• Mummy, The: Palimpsest #1



    Mummy, The: Palimpsest #1
    Released by: Titan Comics
    Released on: November 9th, 2016.
    Written by: Peter Milligan
    Illustrated by: Ronilson Freire
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    This first issue of the first series in Titan Comics’ new Hammer Comics line opens in ancient Egypt with a dramatic page where Priestess Nebetah stands in front of a great pyramid pledging her allegiance to Osiris! She has prepared for this – made the right offerings and passed through the eleven gates of Duat – and now she’s ready to enter the final portal. The portal opens and Nebetah meets not Osiris but Ammit, the eater of souls. Anubis, the protector of the tomb, scurries her away – we head to a ceremonial chamber where Anubis, Horus drink the blood of life. It’s all another step in furthering the Sect Of Anubis’ advancement of their great project. Cut to modern day London. Two men, Mather and Clarence, take off their ceremonial Egyptian dress and talk of a trip to Scotland.

    Thirty-three years later Doctor Finlay, Mather and Clarence are joined by some men to dig up the corpse of a woman that they’d hoped would serve as a proper vessel, but this ‘Isis’ was claimed by a heart attack before they could use her. They intend to bring about Palimpsest but first need to find the Mark Of Kharis. Their network spreads far and wide, with agents in the Middle East searching refugee camps and doctors examining their patients across Europe.

    In Belgium a truckload of young women –refugees we can assume - is unloaded by some human traffickers named Seppe and Mongoose. Among these women is Angelina Kostenko. When Mongoose gets rough with her they fight but just as he puts a gun to her head he notices a familiar mark on her neck. She’s delivered to Mather, Clarence and the rest of their cult where she is drugged and forced to partake in an ancient ritual in which she must ‘make contact’ before the Marriage Of Osiris can take place. She’s wrapped in bandages and then laid down on an alter but then she wakes up – was all of this a dream? The wounds all over her body would indicate otherwise and she uses the bandages she finds nearby to wrap her wounds. Meanwhile, the cult members talk of their progress – they don’t have a lot of time, however. They know that a man named Duncan and his team from the Pyramid Club is currently planning to free her – but of course, none of this goes as planned…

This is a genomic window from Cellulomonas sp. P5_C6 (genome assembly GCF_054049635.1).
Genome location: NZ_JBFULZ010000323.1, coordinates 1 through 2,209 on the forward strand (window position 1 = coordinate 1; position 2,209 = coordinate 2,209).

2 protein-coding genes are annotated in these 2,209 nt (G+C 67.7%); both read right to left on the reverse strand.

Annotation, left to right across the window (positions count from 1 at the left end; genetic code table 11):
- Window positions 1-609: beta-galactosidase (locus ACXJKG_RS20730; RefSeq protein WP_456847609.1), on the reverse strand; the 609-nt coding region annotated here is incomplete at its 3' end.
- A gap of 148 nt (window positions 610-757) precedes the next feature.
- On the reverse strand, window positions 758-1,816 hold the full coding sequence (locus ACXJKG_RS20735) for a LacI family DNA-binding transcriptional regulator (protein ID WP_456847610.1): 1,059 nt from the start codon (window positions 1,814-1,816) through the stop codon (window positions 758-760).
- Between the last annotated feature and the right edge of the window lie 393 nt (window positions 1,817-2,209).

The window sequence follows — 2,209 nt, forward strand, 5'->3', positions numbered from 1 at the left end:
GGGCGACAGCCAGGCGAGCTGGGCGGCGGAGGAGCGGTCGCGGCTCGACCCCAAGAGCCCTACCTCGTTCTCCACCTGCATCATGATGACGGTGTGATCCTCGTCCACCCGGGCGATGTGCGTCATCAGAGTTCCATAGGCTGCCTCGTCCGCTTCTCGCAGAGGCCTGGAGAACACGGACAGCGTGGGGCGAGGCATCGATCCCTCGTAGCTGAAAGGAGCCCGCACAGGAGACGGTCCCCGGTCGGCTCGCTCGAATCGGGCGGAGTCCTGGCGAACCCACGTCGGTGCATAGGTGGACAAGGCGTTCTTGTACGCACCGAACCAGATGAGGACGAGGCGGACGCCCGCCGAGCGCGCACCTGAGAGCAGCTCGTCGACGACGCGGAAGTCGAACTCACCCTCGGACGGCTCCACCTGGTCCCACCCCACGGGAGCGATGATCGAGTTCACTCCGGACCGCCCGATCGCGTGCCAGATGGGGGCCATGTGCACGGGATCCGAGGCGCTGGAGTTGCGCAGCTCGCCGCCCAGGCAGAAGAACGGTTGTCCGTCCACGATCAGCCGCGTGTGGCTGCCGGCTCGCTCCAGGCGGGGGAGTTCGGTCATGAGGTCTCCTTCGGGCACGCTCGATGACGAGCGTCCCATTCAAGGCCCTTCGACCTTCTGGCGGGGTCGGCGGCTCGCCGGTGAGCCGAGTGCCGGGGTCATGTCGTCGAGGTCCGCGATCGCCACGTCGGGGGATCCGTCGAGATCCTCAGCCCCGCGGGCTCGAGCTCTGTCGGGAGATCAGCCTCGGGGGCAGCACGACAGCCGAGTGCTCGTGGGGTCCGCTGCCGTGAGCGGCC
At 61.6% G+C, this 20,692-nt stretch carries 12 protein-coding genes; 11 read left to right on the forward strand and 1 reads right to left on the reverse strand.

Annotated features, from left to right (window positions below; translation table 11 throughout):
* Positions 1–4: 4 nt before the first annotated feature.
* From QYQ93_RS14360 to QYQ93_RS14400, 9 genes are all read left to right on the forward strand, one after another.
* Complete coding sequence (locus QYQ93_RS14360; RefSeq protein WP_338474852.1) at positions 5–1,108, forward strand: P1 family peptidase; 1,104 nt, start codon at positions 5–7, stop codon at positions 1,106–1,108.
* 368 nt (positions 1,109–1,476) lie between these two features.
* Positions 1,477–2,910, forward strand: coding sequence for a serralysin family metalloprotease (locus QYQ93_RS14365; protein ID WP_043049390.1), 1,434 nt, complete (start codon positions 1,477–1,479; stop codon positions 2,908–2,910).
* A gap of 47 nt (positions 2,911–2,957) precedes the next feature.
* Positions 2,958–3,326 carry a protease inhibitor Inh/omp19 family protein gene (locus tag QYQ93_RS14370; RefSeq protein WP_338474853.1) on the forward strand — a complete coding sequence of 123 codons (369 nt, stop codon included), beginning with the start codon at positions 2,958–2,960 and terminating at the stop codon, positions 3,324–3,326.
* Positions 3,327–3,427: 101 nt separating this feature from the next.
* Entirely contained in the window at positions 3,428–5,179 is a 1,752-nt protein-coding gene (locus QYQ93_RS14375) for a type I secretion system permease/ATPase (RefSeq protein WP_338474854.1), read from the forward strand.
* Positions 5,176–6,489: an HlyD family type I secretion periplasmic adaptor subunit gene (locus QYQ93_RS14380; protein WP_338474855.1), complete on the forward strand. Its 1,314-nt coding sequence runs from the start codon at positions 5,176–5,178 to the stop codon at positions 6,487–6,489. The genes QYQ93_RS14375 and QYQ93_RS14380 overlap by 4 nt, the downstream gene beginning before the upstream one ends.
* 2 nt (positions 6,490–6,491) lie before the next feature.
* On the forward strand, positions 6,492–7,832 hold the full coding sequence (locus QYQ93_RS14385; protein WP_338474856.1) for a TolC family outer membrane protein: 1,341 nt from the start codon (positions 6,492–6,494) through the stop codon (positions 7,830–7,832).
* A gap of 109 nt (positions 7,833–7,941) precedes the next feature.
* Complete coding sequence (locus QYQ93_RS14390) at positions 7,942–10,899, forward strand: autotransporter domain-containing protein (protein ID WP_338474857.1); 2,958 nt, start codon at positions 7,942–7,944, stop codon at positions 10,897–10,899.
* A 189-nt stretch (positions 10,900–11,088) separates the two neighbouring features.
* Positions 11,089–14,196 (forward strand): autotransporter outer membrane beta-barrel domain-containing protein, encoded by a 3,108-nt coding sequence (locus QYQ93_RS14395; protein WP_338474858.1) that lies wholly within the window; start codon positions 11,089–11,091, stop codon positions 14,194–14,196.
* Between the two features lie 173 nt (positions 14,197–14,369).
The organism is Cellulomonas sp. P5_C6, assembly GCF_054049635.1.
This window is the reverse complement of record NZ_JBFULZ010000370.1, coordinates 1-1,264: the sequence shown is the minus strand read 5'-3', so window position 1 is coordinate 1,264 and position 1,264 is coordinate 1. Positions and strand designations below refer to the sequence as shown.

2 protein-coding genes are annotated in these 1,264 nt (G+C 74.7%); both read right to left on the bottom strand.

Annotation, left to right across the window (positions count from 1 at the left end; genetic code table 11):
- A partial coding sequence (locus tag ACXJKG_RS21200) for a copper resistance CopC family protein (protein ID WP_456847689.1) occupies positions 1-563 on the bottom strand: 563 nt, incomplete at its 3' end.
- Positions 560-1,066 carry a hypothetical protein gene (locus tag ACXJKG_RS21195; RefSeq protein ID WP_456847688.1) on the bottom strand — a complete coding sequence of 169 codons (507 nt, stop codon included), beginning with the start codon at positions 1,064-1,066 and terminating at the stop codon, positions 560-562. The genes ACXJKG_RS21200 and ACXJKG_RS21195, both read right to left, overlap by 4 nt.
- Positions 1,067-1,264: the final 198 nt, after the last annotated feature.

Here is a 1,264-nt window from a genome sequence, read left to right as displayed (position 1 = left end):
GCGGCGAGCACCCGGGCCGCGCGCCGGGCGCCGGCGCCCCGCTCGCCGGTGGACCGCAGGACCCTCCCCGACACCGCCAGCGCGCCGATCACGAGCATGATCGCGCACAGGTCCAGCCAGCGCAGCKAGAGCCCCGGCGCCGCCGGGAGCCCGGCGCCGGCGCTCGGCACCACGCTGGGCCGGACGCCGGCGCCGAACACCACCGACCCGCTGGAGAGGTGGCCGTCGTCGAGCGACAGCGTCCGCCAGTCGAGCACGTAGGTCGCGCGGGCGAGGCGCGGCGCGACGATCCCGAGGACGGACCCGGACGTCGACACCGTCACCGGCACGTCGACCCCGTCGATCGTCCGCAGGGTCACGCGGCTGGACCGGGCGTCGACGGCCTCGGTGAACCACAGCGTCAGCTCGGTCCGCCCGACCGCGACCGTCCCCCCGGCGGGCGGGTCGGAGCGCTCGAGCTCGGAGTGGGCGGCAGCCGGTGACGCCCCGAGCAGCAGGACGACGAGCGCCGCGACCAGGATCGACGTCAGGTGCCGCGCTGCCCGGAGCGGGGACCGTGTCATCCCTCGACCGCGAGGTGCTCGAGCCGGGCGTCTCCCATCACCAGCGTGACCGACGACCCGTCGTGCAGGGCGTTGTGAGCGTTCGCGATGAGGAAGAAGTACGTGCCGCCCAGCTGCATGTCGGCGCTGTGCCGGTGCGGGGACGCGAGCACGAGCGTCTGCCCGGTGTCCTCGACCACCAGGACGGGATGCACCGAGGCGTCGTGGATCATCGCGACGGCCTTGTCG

Ancient rituals, gory mummifications, human trafficking and a secret society determined to bring about a ‘great project?’ There’s a lot going on in this first issue, Peter Milligan isn’t wasting any time and this one is really quick in its pacing. The story doesn’t lack in action or intrigue and by the time it is over with, it has done a fine job of setting up some potentially big things to come. This first chapter is a bit light on character development but it stands to reason that it’ll come. Angelina is clearly going to play a big part in what happens in the future issues and there’s definitely more to Duncan’s back story here as well. This one grabs you though, it’s an exciting first chapter that makes us want to know where it’s all headed.

    Ronilson Freire does a very good job with the artwork. The characters are drawn quite realistically and there is a lot of detail in the backgrounds that helps to make this bizarre world even more interesting than it would be otherwise. He does a great job illustrating the Egyptian settings, rituals and costumes and the layouts do a great job of relaying the action. The colors from Ming Sen are bright and vibrant but not overdone with good use of blacks to build atmosphere and some interesting contrast brought in from some of the brighter hues.

    This first issue also includes a text piece at the back written by Hammer Films historian Marcus Hearn about the history of the studio and its contributions to the legacy of the mummy film, describing Hammer’s first effort, the 1959 picture The Mummy, as a cornerstone. He traces the film’s roots back to the earlier Universal films before then going on to explain what Hammer did to make their film unique. There’s also a cover gallery here showing off the five different variant covers available for this inaugural issue.